It believes the state’s proximity to India presents an opportunity for the cross-border trade in highland cash crops, such as coffee, avocados, and elephant-foot-yam. Trade with India is likely to grow in the coming years as the Kaladan Multi-Modal Transport Project, built with support from the Indian government, improves connectivity with India’s northeastern states.
That’s not all. In June 2018, DaNa and the Directorate of Investment and Company Administration (DICA) organised an investment promotion and facilitation strategy workshop in Hakha, to formulate policies to promote and facilitate foreign investment.
Some initiatives are already in place. Last year, the Chin State Chamber of Commerce and Industry was established and DICA began operations in Hakha. Under the new Myanmar Investment Law, investment in any of Chin State’s nine townships is now exempt from taxation for up to seven years.
The opportunities these present are not just in small and medium industries: the state government has said it welcomes local and foreign investment into hydropower production and has committed to identifying the most suitable locations for large-scale hydropower projects.
Only 30 percent of the state’s population has access to electricity, which means that Chin will need major investment in both power and infrastructure in the coming years.
Companies have also reportedly been invited to invest in mining in the eastern part of the state where there are prospects for exploiting minerals, including copper and chromium. Meanwhile, the Ministry of Natural Resources and Environmental Conservation is also seeking expressions of interest from foreign and local investors to run a feasibility study for the state’s first cement plant, in Hakha Township.
Chin State is also an emerging tourism destination for those seeking to get off the beaten track – an increase in tourists over the past two years has highlighted the region’s potential. Land tenure is more complex here than elsewhere in the country and this has prevented the development of hotels; Ministry of Hotels and Tourism data from 2017 records just six hotels in the state, five of which are in Kanpetlet in southern Chin, near Mount Victoria.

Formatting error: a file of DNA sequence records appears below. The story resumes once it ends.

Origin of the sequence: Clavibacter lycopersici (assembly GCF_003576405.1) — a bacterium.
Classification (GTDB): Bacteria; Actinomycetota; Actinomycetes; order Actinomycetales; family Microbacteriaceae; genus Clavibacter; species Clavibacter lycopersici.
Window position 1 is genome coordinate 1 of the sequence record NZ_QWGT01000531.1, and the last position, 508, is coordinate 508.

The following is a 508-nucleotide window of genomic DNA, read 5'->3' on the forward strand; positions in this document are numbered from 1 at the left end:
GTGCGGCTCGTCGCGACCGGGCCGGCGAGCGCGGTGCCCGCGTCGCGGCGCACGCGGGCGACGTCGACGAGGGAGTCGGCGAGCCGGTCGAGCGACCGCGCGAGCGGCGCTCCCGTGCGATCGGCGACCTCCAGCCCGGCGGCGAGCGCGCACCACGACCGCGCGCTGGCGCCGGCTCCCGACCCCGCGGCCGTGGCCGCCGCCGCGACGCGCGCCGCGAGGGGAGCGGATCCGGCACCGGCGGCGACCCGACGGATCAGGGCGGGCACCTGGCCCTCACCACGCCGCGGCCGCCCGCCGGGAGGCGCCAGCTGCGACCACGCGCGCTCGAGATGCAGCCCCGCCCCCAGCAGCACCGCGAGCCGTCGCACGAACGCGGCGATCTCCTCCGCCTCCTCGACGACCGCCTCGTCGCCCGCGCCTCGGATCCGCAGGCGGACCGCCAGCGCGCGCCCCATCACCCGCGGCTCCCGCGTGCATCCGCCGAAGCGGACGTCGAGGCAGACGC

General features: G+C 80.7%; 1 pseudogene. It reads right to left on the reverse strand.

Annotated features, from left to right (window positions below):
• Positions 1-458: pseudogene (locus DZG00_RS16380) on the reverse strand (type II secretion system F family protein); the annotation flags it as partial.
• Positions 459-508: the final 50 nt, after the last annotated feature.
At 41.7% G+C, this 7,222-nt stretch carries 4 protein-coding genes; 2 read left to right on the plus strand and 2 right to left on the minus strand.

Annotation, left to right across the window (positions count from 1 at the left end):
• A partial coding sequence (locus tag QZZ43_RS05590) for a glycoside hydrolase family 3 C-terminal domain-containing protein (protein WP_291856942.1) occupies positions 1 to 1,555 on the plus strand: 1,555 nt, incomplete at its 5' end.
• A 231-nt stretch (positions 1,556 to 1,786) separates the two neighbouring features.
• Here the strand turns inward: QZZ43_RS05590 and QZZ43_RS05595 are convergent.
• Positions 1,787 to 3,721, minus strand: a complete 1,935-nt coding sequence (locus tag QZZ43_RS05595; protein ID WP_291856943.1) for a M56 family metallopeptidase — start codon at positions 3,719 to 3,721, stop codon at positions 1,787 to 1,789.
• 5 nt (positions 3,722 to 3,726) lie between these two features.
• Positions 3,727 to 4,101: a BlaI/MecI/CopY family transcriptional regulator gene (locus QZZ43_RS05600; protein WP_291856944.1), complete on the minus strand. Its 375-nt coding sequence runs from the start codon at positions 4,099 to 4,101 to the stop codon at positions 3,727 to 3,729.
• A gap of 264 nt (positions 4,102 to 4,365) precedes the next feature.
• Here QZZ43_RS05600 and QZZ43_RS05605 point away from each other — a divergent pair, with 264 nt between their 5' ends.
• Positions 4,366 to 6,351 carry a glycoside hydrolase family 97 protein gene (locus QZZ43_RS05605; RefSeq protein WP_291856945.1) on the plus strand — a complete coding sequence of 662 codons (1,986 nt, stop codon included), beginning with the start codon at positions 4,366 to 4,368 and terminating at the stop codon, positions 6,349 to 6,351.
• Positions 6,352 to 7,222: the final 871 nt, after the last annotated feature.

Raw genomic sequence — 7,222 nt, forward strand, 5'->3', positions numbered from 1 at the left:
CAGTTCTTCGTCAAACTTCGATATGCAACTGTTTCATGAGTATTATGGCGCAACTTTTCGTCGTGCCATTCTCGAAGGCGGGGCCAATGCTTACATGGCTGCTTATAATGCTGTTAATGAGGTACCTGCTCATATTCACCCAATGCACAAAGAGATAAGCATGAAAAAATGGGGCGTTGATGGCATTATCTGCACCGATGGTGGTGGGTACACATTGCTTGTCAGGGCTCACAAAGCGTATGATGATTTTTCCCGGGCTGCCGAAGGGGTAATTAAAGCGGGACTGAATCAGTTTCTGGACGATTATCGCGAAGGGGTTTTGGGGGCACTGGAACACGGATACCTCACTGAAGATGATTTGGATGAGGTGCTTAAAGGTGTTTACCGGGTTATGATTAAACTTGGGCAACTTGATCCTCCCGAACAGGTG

However, the Chin government intends to grant state-owned land to entrepreneurs and there are plans to build two new airports. U Aung Phyo, deputy director of the Chin Tourism Department said the state had attracted 11,182 domestic visitors by the end of October, already surpassing last year’s total of 11,047 travelers.
Interest among foreign tourists in exploring the state’s wild beauty is growing too. Mr. Bertie Lawson, managing director of Sampan Travel, a company that primarily arranges trips for expatriates living in Yangon, said that over the last 12 months he has received more enquiries about Chin State than about any other part of the country.
“The people making these enquiries have already trekked around Inle Lake and Hsipaw in Shan State and are looking for something different,” he said.
“Chin State offers hard trekking (although softer options are also available) in a cold, rugged and peaceful region that is utterly unlike the rest of the country.”
Sampan works with local providers, some of which are based in Chin and others nearby, to arrange hikes and cultural tours.
Lawson stressed the need for sensitive travel in Chin, because it has seen so little tourism. “That being said, southern Chin, in particular, Mindat and Kanpetlet, has seen more traffic from both foreign and domestic tourists over the last two years,” he said.
Those who want to enjoy the rhododendrons in peace are now looking to northern Chin, he said, to more remote towns such as Hakha and Tidim, which he described as “not for the faint-hearted”.
Photo credit: Kalinko